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ACM Inc., the manufacturer of Automatic Confectionery Mixers, often receives complaints for its ACM-07 household devices. The weak place of ACM-07 is the main feeder — the vertical plastic tube which contains syrup before it is injected into the mixing unit. The main feeder gets cracked due to mixer vibrations, and the syrup drains through the cracks.
The last complaint was an unusual one. Margaret called ACM Inc. customer support service to express her thanks. She told that her cakes and pastry became incredibly tasty, and she was never able to have the same success without the mixer. The company manager was greatly surprised with this story and decided to send Alex — an ACM-07 constructor — to investigate the case.
Margaret is a daughter of a mathematician, so she always cooks according to the same formalized algorithm and uses the same ingredients. There are n various fruit syrups, which are poured into the feeder one after another, from 1 to n. Syrups have different densities and normally don’t mix. When all syrups are in place, Margaret opens the valve and lets the liquid flow to the mixing unit.
Alex found that the main feeder of the mixer was broken in several places, and some amount of syrup drains through the cracks, therefore not getting to the mixing unit. He told Margaret about this, and now she believes that the taste is so special because the proportions of syrups has changed due to drains. Fortunately, the syrups don’t mix while running through the feeder, and Alex volunteered to help Margaret to calculate the syrup proportions after passing the feeder tube.
Each syrup is characterized by its fluidity. If the syrup with fluidity α is located at the crack of size d in the feeder, each second αd cm3 of syrup drains out of the crack. Similarly, if the syrup of fluidity α is at the bottom of the feeder, each second αq cm3 of syrup flows through the hole at the bottom of the feeder into the mixing unit. Given the positions of the cracks on the feeder, their sizes and the size of the hole at the bottom of the feeder, as well as the initial amount of each syrup, find the amount of each syrup that eventually gets to the mixing unit.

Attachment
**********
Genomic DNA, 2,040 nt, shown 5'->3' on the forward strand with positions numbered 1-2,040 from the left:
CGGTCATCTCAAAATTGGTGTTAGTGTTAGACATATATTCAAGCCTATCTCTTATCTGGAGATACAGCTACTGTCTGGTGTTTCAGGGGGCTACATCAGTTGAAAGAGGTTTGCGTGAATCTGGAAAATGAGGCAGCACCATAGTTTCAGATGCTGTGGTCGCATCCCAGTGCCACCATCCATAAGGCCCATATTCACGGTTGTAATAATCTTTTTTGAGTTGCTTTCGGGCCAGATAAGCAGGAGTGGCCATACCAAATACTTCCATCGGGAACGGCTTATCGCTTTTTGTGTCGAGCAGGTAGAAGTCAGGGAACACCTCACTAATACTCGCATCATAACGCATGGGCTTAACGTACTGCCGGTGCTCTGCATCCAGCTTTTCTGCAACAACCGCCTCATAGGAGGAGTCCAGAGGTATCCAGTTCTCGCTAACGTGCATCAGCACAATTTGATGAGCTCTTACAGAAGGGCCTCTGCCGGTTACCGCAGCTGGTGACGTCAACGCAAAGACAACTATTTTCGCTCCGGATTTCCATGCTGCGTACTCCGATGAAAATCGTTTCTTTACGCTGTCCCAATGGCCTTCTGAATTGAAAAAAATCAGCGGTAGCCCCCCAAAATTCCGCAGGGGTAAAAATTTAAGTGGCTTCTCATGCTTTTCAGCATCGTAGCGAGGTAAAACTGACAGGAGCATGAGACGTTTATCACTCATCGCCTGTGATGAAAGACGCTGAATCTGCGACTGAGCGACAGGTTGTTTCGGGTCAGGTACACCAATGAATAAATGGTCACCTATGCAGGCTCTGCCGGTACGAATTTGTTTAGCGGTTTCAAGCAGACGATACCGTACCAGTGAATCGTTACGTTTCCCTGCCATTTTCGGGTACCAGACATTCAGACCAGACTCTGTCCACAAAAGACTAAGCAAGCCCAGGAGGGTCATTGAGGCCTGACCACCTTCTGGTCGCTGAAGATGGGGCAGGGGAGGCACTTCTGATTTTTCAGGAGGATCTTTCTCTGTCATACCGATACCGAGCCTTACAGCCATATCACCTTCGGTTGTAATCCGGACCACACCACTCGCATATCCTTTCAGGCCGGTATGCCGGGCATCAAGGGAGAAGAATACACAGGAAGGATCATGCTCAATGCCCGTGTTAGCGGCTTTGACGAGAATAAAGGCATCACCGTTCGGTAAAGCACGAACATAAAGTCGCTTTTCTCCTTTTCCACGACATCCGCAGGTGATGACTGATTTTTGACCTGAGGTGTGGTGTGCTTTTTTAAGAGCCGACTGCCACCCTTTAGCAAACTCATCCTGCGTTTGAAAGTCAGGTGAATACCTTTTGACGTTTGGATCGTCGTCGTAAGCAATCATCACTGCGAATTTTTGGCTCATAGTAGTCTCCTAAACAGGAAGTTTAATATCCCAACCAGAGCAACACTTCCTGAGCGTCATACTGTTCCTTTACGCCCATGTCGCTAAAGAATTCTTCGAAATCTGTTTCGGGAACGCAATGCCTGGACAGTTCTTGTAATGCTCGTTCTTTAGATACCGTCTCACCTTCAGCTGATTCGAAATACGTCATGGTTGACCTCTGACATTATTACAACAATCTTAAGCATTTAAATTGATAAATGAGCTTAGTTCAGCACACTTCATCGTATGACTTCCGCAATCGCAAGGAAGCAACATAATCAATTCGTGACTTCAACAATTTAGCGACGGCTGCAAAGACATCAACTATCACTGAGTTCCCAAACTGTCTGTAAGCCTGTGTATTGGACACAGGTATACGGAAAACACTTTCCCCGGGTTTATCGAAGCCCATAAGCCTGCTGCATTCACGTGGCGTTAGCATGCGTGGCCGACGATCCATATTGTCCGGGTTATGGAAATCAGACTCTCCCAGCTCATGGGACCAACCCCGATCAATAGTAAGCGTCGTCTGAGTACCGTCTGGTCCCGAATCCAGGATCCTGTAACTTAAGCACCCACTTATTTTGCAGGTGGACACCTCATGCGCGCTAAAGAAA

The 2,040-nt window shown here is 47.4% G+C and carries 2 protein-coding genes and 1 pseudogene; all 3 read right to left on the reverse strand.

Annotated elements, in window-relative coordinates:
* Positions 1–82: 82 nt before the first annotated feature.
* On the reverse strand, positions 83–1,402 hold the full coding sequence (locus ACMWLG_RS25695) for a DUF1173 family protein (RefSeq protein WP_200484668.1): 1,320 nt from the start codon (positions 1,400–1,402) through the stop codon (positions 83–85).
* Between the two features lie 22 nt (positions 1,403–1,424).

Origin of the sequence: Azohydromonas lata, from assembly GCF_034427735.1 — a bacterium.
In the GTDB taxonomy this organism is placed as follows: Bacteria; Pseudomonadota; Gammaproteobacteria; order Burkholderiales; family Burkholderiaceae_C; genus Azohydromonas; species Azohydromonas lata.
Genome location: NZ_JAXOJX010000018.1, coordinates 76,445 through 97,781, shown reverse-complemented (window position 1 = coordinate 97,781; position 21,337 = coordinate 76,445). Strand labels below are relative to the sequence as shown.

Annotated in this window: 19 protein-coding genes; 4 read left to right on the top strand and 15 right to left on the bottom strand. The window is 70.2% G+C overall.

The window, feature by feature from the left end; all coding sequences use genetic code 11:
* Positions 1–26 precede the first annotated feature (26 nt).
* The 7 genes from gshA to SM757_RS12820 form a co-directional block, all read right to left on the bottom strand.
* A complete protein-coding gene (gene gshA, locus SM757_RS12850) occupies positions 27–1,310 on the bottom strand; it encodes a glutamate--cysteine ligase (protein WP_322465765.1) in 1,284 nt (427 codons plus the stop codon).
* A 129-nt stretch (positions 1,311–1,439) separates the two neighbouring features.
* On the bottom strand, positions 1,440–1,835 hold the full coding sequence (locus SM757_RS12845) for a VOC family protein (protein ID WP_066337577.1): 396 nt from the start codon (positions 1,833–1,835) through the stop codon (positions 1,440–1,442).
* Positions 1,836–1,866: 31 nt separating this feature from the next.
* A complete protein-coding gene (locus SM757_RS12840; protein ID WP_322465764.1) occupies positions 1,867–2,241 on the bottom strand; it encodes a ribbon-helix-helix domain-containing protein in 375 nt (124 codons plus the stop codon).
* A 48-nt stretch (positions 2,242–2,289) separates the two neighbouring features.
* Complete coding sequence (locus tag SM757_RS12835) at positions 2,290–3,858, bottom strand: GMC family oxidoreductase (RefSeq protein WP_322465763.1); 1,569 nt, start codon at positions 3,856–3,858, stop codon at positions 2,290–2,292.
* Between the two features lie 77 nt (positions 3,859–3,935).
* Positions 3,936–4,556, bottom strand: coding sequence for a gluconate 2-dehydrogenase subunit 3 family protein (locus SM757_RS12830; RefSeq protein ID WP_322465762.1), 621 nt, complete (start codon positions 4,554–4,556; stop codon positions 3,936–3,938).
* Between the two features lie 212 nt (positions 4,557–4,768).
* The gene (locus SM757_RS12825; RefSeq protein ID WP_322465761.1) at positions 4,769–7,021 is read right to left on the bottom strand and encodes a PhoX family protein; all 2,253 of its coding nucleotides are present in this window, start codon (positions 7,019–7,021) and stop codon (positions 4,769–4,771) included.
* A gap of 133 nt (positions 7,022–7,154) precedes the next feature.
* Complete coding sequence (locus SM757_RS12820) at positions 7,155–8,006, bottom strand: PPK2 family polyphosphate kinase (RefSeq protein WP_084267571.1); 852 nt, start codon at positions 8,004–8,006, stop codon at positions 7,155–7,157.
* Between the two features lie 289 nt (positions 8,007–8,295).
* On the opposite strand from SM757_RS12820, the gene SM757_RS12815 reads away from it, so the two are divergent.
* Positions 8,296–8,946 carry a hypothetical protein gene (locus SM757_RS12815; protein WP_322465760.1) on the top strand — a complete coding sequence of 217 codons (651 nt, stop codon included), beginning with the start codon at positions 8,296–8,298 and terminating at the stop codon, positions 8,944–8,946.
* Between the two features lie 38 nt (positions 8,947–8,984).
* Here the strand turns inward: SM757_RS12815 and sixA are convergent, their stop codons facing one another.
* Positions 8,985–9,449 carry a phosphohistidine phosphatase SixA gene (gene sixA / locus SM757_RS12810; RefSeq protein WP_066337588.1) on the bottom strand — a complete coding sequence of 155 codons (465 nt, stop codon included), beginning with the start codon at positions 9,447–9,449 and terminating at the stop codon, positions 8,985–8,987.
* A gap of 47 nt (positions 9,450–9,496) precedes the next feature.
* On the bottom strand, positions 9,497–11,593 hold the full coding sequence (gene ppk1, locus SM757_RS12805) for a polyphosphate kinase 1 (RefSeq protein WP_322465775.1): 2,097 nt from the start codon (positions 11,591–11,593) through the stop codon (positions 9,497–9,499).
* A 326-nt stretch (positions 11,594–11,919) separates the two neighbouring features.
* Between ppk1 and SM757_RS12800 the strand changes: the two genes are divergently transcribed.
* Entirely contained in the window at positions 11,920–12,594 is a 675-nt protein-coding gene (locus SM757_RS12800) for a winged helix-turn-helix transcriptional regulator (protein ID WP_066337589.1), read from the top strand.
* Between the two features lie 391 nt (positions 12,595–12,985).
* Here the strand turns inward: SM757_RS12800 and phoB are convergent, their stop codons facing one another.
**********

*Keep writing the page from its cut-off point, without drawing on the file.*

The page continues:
The first line of the input file contains n — the number of syrups (1 ≤ n ≤ 10), m — the number of cracks (0 ≤ m ≤ 10), and s — the area of the perpendicular section of the feeder in cm2 (1.0 ≤ s ≤ 100.0).
The following n lines describe syrups. Each line contains two real numbers: vi — the initial volume of the syrup in cm3 and αi — the fluidity of the syrup. The syrups are described in order from the one at the bottom of the feeder to the one at the top (1.0 ≤ vi, αi ≤ 100.0).
The following m lines describe cracks. Each crack is described with two real numbers: xi and di — the distance from the bottom of the feeder to the crack, and its size, respectively (1.0 ≤ xi ≤ 1000.0, 0.1 ≤ di ≤ 10.0). You can consider the size of cracks be small relative to the size of the feeder, so you can treat them as points.
The last line of the input file contains a real number q (0.1 ≤ q ≤ 100.0).
Print n real numbers — for each syrup print the volume of the syrup that eventually gets to the mixing unit. Print at least four digits after the decimal point.
2 3 2.5 5.0 4.0 6.25 2.0 1.0 0.4 3.0 0.3 3.0 0.2 1.5